Despite the fact that very few North Koreans have a computer, let alone Internet access, Red Star is designed to provide a safe operating environment in line with North Korean political philosophy of “juche,” or self-reliance (as well as, admittedly, monitor user activity).
The Red Star O.S. takes fifteen minutes to install, uses a popular Korean folk song as its start-up music and features a calendar which starts counting time from the birth of Kim Il-sung, making 2010 the year 99. Amazingly, it’s Linux-based, with open-source programs that are heavily Microsoft-influenced: a few Office-style programs and some games (check out this hilarious screenshot of Red Star minesweeper). It has its own email system, called Pigeon, and runs Firefox as the default web browser — with the North Korean government website as its home page, of course.
It only runs in Korean.
Our operating systems are metaphors — literally, “desktop metaphors” — which allow us to navigate complex systems of information, both within and without our computers. They represent, to a certain extent, a quotidian suspension of disbelief, a kind of communal illusion: that hardware, chips, RAM memory and pixels can be momentarily transformed into a type-written letter, a recognizable image, or a “desk” upon which our “files” patiently sit. An OS is already a construction, an imaginary environment; our so-called “normal,” non-ideological operating systems (the XPs and the Snow Leopards of the West) delineate the facts of our social reality just as Red Star describes its own world. In fact, I have a theory that if an alien anthropologist landed on Earth and sat down with a copy of Windows for a long enough time, it could infer a great deal about our world, perhaps going back centuries. We have things built into the very fabric of our operating systems that function solely because we expect them to, based on centuries of human information-management. For example, we “scroll” through information, from top to bottom: how ancient is that?
I wonder if Red Star has equivalent cultural indicators, or if it’s simply based on our user-interface history. I bet it’s the latter, which is disappointing — but it doesn’t seem that Red Star is really about making a system that works with North Korean culture. After all, North Korea has its own Internet, too — a nationwide intranet called Kwangmyong — and not because of a cultural need to navigate the world’s information differently. Rather, it’s because of heavy state censorship that seeks to conceal and deny the existence of other modes of thought. Kwangmyong is an island of about 30 websites and an email service unconnected to the outside world. Only a few thousand people in the DPRK are allowed direct access to the real Internet; those elite North Koreans with access to the wild and wooly World Wide Web are supposed to pick through it to feed Kwangmyong. This way, the network remains up-to-date with current technical and scientific information, without its users having access to any questionable material.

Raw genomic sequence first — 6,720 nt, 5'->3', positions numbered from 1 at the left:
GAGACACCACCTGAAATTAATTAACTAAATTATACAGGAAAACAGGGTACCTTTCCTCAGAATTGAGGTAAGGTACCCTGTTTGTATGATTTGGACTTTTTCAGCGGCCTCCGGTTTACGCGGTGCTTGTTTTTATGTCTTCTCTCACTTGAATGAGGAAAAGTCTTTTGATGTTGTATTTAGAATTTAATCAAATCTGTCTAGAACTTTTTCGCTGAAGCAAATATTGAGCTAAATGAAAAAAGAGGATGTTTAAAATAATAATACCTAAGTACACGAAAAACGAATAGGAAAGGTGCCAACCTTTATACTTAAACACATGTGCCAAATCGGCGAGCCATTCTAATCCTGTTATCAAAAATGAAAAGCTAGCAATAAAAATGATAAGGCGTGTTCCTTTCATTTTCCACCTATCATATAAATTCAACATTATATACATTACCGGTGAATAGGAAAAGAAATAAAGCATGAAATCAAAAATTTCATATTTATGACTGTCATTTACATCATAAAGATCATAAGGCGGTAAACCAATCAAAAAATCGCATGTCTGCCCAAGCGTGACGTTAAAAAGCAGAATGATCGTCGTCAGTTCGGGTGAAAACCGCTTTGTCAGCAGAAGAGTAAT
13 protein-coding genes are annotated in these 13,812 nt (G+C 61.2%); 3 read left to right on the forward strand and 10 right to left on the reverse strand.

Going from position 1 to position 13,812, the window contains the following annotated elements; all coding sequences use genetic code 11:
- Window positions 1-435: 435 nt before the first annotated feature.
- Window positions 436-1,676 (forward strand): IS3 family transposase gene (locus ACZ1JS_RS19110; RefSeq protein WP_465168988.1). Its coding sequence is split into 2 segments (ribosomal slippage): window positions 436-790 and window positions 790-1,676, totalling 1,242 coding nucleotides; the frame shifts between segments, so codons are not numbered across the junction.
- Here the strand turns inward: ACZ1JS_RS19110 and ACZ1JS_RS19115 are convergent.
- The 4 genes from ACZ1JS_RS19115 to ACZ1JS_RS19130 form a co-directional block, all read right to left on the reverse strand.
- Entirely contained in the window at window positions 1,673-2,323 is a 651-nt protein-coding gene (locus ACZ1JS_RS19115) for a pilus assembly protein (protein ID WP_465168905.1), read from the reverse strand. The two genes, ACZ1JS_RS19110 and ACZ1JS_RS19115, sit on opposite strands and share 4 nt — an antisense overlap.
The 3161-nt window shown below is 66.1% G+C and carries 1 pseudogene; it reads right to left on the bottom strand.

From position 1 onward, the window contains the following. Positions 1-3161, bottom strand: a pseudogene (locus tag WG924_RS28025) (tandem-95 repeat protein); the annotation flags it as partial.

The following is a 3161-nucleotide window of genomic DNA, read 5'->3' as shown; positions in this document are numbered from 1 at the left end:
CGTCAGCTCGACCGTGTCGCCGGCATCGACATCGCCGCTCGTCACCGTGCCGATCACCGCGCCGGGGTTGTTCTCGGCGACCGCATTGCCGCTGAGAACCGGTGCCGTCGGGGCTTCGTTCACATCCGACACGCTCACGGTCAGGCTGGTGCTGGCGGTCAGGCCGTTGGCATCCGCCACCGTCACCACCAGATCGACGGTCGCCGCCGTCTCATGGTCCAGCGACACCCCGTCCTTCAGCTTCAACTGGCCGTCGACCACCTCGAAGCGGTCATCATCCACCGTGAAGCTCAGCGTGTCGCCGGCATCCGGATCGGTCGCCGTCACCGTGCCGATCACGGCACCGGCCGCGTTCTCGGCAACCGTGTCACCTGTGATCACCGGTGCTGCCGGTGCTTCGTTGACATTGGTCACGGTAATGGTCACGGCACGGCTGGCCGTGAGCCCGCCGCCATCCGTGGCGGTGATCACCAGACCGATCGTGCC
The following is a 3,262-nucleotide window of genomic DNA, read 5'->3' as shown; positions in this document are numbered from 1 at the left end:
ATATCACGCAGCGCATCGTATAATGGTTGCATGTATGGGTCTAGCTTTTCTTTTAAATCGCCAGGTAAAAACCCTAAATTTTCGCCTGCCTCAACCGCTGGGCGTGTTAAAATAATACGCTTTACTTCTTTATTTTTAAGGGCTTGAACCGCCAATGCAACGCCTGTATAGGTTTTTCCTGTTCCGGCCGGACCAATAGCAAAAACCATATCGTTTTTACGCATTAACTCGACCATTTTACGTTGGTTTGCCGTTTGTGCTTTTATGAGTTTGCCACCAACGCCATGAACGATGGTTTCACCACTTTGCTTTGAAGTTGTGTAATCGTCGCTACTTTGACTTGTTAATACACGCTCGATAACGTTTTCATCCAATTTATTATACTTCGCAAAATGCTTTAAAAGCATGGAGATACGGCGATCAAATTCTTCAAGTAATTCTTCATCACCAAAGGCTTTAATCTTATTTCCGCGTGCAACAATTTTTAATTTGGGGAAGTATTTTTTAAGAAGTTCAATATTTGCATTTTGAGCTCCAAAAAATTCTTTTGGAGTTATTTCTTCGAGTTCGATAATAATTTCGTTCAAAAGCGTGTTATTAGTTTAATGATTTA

Exploiting the Internet is the latest development in a long global tradition of acquiring foreign technology while rejecting the ideology of its source. European scholars of the Middle Ages translated into Latin the works of Averroes (Ibn Rushd), Arzachel (Al-Zarqali), and other luminaries of the Arab world, whose knowledge of astronomy, medicine, and other sciences surpassed that of medieval Christendom. While embracing the scientific revelations of Arab civilization, Europe rejected the Islamic religion that constituted its foundation.
Asian rulers also have long accepted technical innovations from abroad while keeping out ideas inimical to their political order. Particularly adept at this practice, the Japanese acquired the fruits of Chinese technology over the centuries, while still developing their own distinct civilization. The Japanese slogan “wakon kansai” (Japanese spirit, Chinese learning) expressed the path taken….
Information technology alone cannot guarantee the rule of Kim Chong-il or of his party. Yet, the ability to gather the latest technical information without sending people abroad or bringing Westerners in could help keep the political structure intact against a host of pressures. Much as Japan kept out foreign religious and ideological currents while importing Western technology, so P’yongyang’s authorities could use the Internet for their own policy of “chohon yangjae” (Korean spirit, Western learning).
[Aside: I know it’s beyond ironic to lend a Marxist reading to the various absurdities of North Korean politics, but in the words of the Marxist philosopher Louis Althusser, “no class can hold State power over a long period without at the same time exercising its hegemony over and in the State Ideological Apparatuses.”]
Kwangmyong and Red Star are self-contained systems, designed to mimic the material experience of being part of the information age without any of its complexities. What they provide — or, rather, what they don’t provide — defines how an entire country of people think, how they understand the world, and how they interact with one another. It’s terrifying, powerful, and, to say the least, ironic that open-source technology (Red Star) and communication networks (Kwangmyong) are contributing to the survival and progress of one of the world’s most secretive and ideologically closed regimes.